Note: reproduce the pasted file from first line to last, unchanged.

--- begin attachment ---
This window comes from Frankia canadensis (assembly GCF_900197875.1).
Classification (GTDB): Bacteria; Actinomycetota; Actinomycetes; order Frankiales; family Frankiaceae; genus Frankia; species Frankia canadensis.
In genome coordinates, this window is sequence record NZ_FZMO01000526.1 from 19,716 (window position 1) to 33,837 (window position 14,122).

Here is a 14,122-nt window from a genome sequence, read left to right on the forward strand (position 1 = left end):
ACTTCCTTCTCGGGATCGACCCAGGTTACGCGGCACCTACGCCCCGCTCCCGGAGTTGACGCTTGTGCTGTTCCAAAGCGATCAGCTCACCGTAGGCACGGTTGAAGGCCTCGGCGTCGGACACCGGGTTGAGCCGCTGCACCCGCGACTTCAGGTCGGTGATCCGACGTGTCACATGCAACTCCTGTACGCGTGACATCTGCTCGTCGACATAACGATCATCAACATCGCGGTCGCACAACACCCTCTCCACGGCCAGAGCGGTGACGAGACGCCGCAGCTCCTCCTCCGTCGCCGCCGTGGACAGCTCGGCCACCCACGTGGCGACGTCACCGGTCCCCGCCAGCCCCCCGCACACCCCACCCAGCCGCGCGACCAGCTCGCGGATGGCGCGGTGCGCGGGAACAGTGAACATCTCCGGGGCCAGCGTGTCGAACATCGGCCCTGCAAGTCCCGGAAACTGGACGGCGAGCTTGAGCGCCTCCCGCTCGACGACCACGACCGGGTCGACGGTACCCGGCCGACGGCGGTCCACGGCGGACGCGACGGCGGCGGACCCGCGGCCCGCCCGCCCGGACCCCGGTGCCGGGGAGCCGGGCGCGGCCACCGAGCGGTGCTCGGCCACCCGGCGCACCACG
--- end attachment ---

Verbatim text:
This window comes from Frankia canadensis (assembly GCF_900197875.1).
Classification (GTDB): Bacteria; Actinomycetota; Actinomycetes; order Frankiales; family Frankiaceae; genus Frankia; species Frankia canadensis.
In genome coordinates, this window is sequence record NZ_FZMO01000526.1 from 19,716 (window position 1) to 33,837 (window position 14,122).

Here is a 14,122-nt window from a genome sequence, read left to right on the forward strand (position 1 = left end):
ACTTCCTTCTCGGGATCGACCCAGGTTACGCGGCACCTACGCCCCGCTCCCGGAGTTGACGCTTGTGCTGTTCCAAAGCGATCAGCTCACCGTAGGCACGGTTGAAGGCCTCGGCGTCGGACACCGGGTTGAGCCGCTGCACCCGCGACTTCAGGTCGGTGATCCGACGTGTCACATGCAACTCCTGTACGCGTGACATCTGCTCGTCGACATAACGATCATCAACATCGCGGTCGCACAACACCCTCTCCACGGCCAGAGCGGTGACGAGACGCCGCAGCTCCTCCTCCGTCGCCGCCGTGGACAGCTCGGCCACCCACGTGGCGACGTCACCGGTCCCCGCCAGCCCCCCGCACACCCCACCCAGCCGCGCGACCAGCTCGCGGATGGCGCGGTGCGCGGGAACAGTGAACATCTCCGGGGCCAGCGTGTCGAACATCGGCCCTGCAAGTCCCGGAAACTGGACGGCGAGCTTGAGCGCCTCCCGCTCGACGACCACGACCGGGTCGACGGTACCCGGCCGACGGCGGTCCACGGCGGACGCGACGGCGGCGGACCCGCGGCCCGCCCGCCCGGACCCCGGTGCCGGGGAGCCGGGCGCGGCCACCGAGCGGTGCTCGGCCACCCGGCGCACCACG